April has been a cruel month in the Upper Midwest.

After a harsh winter covered the region with mountains of snow, last weekend brought flooding, ice storms, high winds, and still more of the white stuff.

An undetermined number of banks in Minnesota and the Dakotas temporarily shut their doors this week after storms turned the region into a white wasteland. Worse, the damage wrought upon real estate, cattle herds, and cropland will bedevil bankers for months to come.

"There's going to be some continuing negative impacts, but I think my banks have a handle on it," said Richard A. Duncan, South Dakota's top banking regulator.

The region's inhabitants are accustomed to the elements, but last weekend's mix of rain and ice, flooding, and freezing temperatures, was a test. For instance, people had to contend with white-out blizzards as they sandbagged surging rivers.

Moreover, many communities in which flooding was at most a distant memory were finding themselves underwater.

As of Wednesday afternoon, 14 banks in Minnesota temporarily shut their doors because of flooding or power outages.

Minnwest Bank Montevideo shut down Monday at the request of the town, which was anxious to preserve drinking water. Instead of closing deals, bank chief executive Greg S. Burger spent time fending off floodwaters. "Saturday I worked on the dike passing the sandbags and Saturday night I worked filling sandbags until 1 in the morning," he said.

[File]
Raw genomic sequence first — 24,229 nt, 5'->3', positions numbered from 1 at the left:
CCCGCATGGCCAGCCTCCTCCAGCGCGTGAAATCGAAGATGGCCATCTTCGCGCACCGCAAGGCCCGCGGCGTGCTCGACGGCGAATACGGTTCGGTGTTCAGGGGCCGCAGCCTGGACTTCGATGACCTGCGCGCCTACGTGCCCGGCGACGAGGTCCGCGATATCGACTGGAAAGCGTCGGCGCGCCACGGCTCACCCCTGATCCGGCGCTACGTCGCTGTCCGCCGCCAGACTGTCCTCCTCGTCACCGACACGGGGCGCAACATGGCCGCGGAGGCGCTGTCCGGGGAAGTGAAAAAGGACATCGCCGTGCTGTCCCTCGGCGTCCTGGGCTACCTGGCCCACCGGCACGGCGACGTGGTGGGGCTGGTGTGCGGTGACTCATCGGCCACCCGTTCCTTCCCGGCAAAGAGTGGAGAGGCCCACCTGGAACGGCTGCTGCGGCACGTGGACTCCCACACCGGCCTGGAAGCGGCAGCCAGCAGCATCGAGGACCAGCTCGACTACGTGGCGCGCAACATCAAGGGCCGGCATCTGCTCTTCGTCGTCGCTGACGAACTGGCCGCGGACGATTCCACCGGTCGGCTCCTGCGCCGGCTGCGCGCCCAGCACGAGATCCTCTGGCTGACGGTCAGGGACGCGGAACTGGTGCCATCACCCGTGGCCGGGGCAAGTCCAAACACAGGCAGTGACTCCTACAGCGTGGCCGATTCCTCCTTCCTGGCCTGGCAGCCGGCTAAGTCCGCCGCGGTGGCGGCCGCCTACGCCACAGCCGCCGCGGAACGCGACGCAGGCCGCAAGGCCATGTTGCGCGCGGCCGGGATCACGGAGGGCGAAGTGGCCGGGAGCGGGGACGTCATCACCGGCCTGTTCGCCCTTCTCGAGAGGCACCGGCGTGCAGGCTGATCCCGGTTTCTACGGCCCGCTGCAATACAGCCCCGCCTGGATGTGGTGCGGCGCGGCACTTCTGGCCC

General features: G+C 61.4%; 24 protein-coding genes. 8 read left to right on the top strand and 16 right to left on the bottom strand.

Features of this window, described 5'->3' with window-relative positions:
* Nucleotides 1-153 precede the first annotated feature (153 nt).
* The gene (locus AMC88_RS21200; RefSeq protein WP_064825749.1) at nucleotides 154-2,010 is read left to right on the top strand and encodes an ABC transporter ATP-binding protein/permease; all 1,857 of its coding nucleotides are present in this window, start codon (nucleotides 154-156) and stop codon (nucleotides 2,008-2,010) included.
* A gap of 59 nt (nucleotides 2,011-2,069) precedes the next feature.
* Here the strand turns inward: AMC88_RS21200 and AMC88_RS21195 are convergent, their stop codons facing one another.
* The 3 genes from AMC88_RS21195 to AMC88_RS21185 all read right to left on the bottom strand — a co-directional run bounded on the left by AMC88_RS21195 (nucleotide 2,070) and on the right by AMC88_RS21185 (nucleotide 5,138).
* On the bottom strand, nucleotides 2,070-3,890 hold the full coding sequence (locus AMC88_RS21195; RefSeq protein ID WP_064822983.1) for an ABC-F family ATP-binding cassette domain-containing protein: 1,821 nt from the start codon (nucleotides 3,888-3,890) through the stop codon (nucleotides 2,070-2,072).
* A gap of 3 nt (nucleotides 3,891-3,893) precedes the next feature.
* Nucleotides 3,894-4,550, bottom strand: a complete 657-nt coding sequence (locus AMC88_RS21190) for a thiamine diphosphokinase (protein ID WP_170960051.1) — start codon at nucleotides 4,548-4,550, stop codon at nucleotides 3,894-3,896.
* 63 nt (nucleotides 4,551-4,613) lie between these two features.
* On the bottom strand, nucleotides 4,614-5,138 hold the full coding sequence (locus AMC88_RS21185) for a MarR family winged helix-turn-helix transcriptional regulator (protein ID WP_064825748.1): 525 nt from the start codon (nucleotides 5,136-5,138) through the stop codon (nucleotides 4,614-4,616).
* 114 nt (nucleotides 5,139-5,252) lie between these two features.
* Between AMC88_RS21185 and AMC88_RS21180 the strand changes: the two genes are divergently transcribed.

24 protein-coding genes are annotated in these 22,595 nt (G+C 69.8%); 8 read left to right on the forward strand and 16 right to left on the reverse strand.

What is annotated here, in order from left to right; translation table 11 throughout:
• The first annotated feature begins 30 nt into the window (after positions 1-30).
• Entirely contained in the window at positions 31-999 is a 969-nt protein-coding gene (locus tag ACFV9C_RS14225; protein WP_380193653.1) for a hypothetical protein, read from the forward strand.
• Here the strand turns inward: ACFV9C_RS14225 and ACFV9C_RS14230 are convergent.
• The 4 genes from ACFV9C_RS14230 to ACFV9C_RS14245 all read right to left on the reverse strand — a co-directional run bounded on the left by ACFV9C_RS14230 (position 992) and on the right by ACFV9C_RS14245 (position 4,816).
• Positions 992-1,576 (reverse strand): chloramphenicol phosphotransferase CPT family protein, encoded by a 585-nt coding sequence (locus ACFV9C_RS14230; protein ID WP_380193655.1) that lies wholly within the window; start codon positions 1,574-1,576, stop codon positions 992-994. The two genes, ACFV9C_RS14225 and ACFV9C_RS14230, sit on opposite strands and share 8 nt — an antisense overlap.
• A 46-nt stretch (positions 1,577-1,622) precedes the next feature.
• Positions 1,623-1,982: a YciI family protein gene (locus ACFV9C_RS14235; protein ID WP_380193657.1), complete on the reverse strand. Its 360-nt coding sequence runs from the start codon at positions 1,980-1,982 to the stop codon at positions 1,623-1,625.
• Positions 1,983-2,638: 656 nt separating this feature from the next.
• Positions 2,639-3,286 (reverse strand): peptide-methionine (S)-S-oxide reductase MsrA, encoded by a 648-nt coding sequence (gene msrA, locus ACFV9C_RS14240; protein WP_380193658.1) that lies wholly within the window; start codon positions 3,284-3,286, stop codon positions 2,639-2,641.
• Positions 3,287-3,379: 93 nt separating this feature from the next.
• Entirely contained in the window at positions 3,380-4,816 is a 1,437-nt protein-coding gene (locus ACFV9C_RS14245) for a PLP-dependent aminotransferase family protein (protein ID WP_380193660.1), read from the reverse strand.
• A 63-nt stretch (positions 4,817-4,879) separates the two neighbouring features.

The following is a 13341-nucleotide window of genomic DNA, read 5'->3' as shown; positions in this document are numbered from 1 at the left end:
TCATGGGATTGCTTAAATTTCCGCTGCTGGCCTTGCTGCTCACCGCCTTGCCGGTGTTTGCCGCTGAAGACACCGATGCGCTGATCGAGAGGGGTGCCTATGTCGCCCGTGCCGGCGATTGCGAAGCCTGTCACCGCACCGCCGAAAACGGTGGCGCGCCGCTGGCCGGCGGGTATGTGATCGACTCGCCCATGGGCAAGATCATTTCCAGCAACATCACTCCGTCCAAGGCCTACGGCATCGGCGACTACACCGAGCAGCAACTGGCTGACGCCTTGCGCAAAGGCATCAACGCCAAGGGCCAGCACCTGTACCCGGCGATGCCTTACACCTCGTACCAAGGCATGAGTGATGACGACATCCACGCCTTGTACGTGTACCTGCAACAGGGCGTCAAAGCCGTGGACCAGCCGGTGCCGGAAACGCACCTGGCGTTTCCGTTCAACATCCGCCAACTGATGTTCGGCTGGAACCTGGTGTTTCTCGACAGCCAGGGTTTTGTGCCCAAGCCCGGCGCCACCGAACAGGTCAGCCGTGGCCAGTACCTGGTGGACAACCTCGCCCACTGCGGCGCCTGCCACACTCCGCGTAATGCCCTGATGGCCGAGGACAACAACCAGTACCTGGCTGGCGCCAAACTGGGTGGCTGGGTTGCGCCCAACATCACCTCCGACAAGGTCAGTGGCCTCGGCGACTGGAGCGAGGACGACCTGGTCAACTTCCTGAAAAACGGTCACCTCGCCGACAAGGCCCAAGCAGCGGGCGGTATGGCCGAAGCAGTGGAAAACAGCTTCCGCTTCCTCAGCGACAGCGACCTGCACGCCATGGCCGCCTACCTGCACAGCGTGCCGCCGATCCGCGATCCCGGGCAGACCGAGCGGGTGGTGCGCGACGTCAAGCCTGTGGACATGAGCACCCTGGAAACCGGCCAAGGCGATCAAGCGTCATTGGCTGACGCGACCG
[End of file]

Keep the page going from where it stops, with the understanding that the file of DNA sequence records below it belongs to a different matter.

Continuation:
Yellow Medicine County Bank in Granite Falls stayed open through the troubles, but customers waiting at the teller windows needed to wear galoshes. "We've had an inch of water on the floor," said Arthur Fehr, chief executive officer of the $66 million-asset bank.

The 110-year-old bank's off-site data processing system was unaffected by the flooding, he said. Desks were placed on blocks.

It wasn't flooding that shut down First National Bank of Thief River Falls on Monday. An ice storm knocked over power lines.

"We had no power and people were trying to help where we could," said Curt Neuman, chief executive officer of the $33 million-asset bank.

Gary Preszler, North Dakota's commissioner of banking and financial institutions, said he didn't know how many of the banks he supervises were closed because a blizzard shut down the entire state government on Monday, delaying efforts to collect information.

Harwood (N.D.) State Bank was open for business on Wednesday, but not much was happening. "All our officers are gone fighting the flood," a receptionist said.

Bank of South Dakota, Watertown, expects problems in its mortgage portfolios because the rising Lake Kampeska is soaking many of the homes it has loans on. "We're seeing water where we've never seen it before," said Mike Rieck, vice president of the $120 million-asset bank.

While such disasters frequently spur loan demand, bankers and regulators expect to see credit deterioration, particularly in the agricultural sector. The weather will delay planting and is putting such stress on cattle that this year's calf production likely will be weak.

"It isn't going to all play out until the late summer when these credits come due," said Mr. Duncan, the South Dakota regulator.

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